Success of the Endangered Species Act, Nationally and Locally

April 10, 2015

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The Endangered Species Act (ESA) was signed into law in 1973, and has since become one of the most powerful environmental laws ever enacted. Though not perfect, according to Yale Environment 360 the ESA has helped 29 species recover from the brink of extinction.

The Oregon Chub is the most recent species to be officially designated as “recovered.” Throughout its 22 year journey as an ESA listed species, the chub has benefited from intensive efforts not only by conservation organizations, but also from private landowners and the government, and is the first ever fish species to recover. Other species that have officially recovered include the Lake Erie Water Snake, Eggert’s Sunflower, Brown Pelicans, American Alligators, and Peregrine Falcons (for a gallery of species, click here).

Perhaps the most famous recovery however, has been that of the Bald Eagle, symbol of the United States. Bald Eagles were listed under the ESA in 1978 after pesticide use decimated their populations, but since then their numbers have drastically increased. They are now found across the country, including here in the Triangle. Bald Eagles were delisted in 2007, and are currently an IUCN species of “Least Concern.”

Here at TLC, we strive to make our nature preserves safe habitat for both rare and common species. Prescribed burns at Horton Grove and on other properties maintain rare Piedmont Prairie and savanna ecosystems, which in turn provides habitat for species that depend upon them. Bald Eagles have been spotted at TLC’s Horton Grove Nature Preserve and White Pines Nature Preserve, a magnificent sight made even more special through the recognition that they are now part of healthy regional populations.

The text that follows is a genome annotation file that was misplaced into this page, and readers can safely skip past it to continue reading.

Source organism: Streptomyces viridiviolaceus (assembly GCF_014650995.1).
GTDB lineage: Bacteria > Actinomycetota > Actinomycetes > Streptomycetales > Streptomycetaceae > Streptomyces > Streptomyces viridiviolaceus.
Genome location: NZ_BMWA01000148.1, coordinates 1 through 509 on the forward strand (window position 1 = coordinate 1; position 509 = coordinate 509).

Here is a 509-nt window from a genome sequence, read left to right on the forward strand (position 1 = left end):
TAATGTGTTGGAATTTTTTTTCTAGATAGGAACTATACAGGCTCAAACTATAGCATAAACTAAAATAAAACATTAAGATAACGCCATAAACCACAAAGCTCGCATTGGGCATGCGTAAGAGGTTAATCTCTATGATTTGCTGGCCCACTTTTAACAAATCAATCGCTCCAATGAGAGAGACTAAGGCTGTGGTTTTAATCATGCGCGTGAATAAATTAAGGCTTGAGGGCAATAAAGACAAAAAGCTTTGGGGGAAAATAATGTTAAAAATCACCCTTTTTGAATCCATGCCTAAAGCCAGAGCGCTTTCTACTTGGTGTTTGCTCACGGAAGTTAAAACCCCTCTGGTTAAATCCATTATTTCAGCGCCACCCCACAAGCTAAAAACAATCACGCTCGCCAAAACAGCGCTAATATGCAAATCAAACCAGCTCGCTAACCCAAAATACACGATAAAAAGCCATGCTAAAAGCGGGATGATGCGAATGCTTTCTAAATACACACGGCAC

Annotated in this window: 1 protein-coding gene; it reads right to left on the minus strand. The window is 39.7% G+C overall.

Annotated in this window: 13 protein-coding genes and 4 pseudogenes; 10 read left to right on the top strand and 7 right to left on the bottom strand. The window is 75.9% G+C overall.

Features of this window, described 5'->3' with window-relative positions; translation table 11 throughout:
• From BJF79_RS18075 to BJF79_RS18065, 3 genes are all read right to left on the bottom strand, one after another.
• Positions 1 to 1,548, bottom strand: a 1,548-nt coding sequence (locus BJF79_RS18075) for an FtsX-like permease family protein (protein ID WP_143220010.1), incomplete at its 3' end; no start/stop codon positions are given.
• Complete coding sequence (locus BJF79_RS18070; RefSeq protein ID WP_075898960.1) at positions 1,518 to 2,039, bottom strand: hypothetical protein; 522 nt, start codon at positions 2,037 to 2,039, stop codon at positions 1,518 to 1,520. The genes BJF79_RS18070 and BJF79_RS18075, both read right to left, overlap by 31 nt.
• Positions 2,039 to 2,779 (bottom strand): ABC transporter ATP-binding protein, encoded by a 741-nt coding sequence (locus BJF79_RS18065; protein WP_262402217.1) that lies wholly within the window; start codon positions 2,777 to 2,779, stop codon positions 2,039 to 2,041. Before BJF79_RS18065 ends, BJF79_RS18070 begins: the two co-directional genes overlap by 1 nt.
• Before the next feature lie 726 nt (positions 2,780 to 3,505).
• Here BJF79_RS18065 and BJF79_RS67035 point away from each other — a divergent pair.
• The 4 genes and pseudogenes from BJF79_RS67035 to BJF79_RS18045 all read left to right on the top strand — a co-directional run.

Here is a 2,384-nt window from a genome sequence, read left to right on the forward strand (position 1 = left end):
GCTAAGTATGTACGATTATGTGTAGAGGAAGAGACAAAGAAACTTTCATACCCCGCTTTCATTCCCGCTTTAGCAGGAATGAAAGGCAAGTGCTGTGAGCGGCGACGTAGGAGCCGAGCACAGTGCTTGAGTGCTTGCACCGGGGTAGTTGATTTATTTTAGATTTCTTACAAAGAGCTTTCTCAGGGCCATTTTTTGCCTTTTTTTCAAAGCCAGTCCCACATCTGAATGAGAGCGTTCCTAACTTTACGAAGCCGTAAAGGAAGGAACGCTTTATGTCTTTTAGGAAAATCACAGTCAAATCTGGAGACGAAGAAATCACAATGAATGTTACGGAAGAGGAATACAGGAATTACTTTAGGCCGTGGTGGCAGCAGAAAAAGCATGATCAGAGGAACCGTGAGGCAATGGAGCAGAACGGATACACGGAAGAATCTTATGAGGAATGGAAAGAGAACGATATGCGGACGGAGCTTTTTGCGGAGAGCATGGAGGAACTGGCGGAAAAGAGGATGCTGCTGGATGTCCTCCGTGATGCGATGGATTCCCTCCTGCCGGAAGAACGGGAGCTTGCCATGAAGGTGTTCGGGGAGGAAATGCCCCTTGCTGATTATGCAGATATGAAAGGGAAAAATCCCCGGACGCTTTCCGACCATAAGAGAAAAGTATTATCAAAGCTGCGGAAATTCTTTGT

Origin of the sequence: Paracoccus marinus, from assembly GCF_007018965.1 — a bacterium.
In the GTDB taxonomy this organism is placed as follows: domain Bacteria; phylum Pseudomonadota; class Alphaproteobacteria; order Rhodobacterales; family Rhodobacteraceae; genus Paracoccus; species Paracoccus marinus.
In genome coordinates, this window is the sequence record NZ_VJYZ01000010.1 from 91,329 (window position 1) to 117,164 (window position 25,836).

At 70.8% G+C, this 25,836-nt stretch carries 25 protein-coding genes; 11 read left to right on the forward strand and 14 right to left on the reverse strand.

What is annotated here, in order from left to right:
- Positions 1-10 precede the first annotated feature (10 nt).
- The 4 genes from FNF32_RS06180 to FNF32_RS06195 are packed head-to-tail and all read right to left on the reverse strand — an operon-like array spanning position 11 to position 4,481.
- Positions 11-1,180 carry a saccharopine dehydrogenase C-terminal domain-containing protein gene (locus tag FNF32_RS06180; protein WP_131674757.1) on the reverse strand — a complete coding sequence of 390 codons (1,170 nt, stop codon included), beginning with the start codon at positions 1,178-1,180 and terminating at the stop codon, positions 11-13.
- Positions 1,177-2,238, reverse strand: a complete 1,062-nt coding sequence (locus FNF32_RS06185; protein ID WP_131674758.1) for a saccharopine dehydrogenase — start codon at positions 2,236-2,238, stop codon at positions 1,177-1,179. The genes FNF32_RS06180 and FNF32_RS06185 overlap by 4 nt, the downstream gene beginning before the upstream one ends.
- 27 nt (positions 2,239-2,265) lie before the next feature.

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Photo courtesy of the USDA Forest Service,

Though not federally listed, Sweet Pinesap (Monotropsis odorata) is native in 10 states in the Southeast, but is recognized as endangered in four of them. Found in Horton Grove, Sweet Pinesap plants are small, short wildflowers, reaching a height of only 5 to 10 centimeters. They have delicate blossoms that flower in the mid or late spring, and they prefer to be in moist and shady hardwood forests. Due to habitat conversion and fire suppression, they are threatened in Kentucky and Tennessee, and endangered in Florida and Maryland.

Preserving natural habitats is a central part of TLC’s mission. By providing protection for these plants and animals on our properties, we hope to contribute to the recovery of state and federal endangered species. To learn more about how TLC strives to conserve natural habitat, click here.

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